For decades, the U.S. K12 system has struggled to produce successful student outcomes in mathematics achievement compared to the rest of the world. The elementary grades is when the foundation of mathematics gets laid, but is often when students begin slipping behind. Many elementary teachers also identify math as an area they are less comfortable teaching compared to other subjects.
As of now, two major shifts are occurring in the U.S. K-12 education system. The new online end-of-year test, which replaces the old scantron multiple choice test, is proving to be the most challenging test of the modern U.S. Education system. School systems are rapidly upgrading their technology, training, and infrastructure which invariably have turned out to be a big boost for the teachers and students. The other shift is in the funding guidelines at the federal, state and local level. This emphasizes the need for research-based and research-validated learning tools.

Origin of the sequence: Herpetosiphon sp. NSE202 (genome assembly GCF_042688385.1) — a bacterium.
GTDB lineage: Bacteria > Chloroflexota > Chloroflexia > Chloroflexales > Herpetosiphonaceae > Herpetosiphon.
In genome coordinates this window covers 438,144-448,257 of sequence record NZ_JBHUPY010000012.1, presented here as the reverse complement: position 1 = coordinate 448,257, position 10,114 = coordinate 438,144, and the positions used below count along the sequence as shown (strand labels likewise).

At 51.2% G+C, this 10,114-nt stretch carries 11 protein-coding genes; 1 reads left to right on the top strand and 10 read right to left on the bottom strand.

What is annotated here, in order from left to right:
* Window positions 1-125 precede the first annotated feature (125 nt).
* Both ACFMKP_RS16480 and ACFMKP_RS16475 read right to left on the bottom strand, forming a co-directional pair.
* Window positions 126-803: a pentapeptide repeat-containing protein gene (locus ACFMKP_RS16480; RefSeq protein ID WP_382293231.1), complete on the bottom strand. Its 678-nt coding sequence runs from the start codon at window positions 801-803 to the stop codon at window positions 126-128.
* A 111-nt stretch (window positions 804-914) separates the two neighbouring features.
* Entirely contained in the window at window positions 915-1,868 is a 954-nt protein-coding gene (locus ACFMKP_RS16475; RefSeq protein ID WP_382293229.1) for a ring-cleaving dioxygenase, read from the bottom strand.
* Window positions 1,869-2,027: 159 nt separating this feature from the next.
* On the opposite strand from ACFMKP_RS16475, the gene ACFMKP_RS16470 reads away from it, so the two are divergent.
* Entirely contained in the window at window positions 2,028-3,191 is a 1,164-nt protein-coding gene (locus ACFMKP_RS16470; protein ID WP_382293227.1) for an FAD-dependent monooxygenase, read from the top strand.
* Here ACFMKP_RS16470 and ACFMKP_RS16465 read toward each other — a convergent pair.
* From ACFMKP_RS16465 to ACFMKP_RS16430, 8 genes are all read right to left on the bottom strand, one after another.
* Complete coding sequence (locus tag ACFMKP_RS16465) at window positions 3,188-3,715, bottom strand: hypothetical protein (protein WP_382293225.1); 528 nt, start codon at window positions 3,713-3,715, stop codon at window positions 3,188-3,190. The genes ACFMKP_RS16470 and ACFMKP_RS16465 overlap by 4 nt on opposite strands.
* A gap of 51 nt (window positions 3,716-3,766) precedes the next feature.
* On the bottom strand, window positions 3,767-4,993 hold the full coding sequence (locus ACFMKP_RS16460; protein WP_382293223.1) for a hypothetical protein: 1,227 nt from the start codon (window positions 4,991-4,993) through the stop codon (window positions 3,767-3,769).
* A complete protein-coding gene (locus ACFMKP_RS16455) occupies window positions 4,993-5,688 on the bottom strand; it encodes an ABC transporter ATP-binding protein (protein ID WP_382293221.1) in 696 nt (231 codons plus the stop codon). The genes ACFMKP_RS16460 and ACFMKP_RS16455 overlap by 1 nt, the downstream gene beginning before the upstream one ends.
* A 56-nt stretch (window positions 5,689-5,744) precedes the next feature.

Sokikom was founded by Snehal Patel, a former elementary math intervention teacher, to help schools address the K-5 math gap. Sokikom is the only bilingual online supplemental math program where elementary students help each other learn in a team-based game as well as being able to learn independently or through teacher-assigned practice. Unlike any other math program, Sokikom was developed through 6 SBIR grants from the U.S. Department of Education. Sokikom is the first program in the U.S. to show significant increases (18%) in the new online state test (SmarterBalanced) through a year-long 3rd party study published in a scientific peer-reviewed journal.
Bringing the Excitement that Every Class Needs
What makes Sokikom unique is the blend of team-based social learning along with myriad levels of independent learning options, that excite students and differentiate the entire experience of learning math. Ms. Kobs, a 3rd grade teacher that uses loves Sokikom because “The level of engagement my students have for Sokikom is intense. They would rather learn math on Sokikom than go to recess! My kids are empowered to do math much more than previously.”